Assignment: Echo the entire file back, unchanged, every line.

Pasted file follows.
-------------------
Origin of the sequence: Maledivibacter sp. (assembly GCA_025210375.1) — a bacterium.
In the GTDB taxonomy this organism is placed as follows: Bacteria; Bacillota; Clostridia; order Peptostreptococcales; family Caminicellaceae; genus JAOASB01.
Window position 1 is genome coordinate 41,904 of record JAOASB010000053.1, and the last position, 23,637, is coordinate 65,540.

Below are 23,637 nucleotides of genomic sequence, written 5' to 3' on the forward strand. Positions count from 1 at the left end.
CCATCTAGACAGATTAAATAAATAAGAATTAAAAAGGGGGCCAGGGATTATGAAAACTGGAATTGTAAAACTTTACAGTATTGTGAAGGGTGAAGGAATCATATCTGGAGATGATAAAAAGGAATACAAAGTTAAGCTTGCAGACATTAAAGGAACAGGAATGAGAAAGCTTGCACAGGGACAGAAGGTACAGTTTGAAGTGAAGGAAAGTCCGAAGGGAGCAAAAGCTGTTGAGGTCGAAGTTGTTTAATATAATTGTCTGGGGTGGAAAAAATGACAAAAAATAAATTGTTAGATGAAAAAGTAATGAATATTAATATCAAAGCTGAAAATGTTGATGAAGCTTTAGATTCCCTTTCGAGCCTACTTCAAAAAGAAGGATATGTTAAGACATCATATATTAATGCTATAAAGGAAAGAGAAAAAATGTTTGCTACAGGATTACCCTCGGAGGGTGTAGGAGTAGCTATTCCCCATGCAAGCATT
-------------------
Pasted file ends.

Origin of the sequence: Maledivibacter sp. (assembly GCA_025210375.1) — a bacterium.
In the GTDB taxonomy this organism is placed as follows: Bacteria; Bacillota; Clostridia; order Peptostreptococcales; family Caminicellaceae; genus JAOASB01.
Window position 1 is genome coordinate 41,904 of record JAOASB010000053.1, and the last position, 23,637, is coordinate 65,540.

Below are 23,637 nucleotides of genomic sequence, written 5' to 3' on the forward strand. Positions count from 1 at the left end.
CCATCTAGACAGATTAAATAAATAAGAATTAAAAAGGGGGCCAGGGATTATGAAAACTGGAATTGTAAAACTTTACAGTATTGTGAAGGGTGAAGGAATCATATCTGGAGATGATAAAAAGGAATACAAAGTTAAGCTTGCAGACATTAAAGGAACAGGAATGAGAAAGCTTGCACAGGGACAGAAGGTACAGTTTGAAGTGAAGGAAAGTCCGAAGGGAGCAAAAGCTGTTGAGGTCGAAGTTGTTTAATATAATTGTCTGGGGTGGAAAAAATGACAAAAAATAAATTGTTAGATGAAAAAGTAATGAATATTAATATCAAAGCTGAAAATGTTGATGAAGCTTTAGATTCCCTTTCGAGCCTACTTCAAAAAGAAGGATATGTTAAGACATCATATATTAATGCTATAAAGGAAAGAGAAAAAATGTTTGCTACAGGATTACCCTCGGAGGGTGTAGGAGTAGCTATTCCCCATGCAAGCATT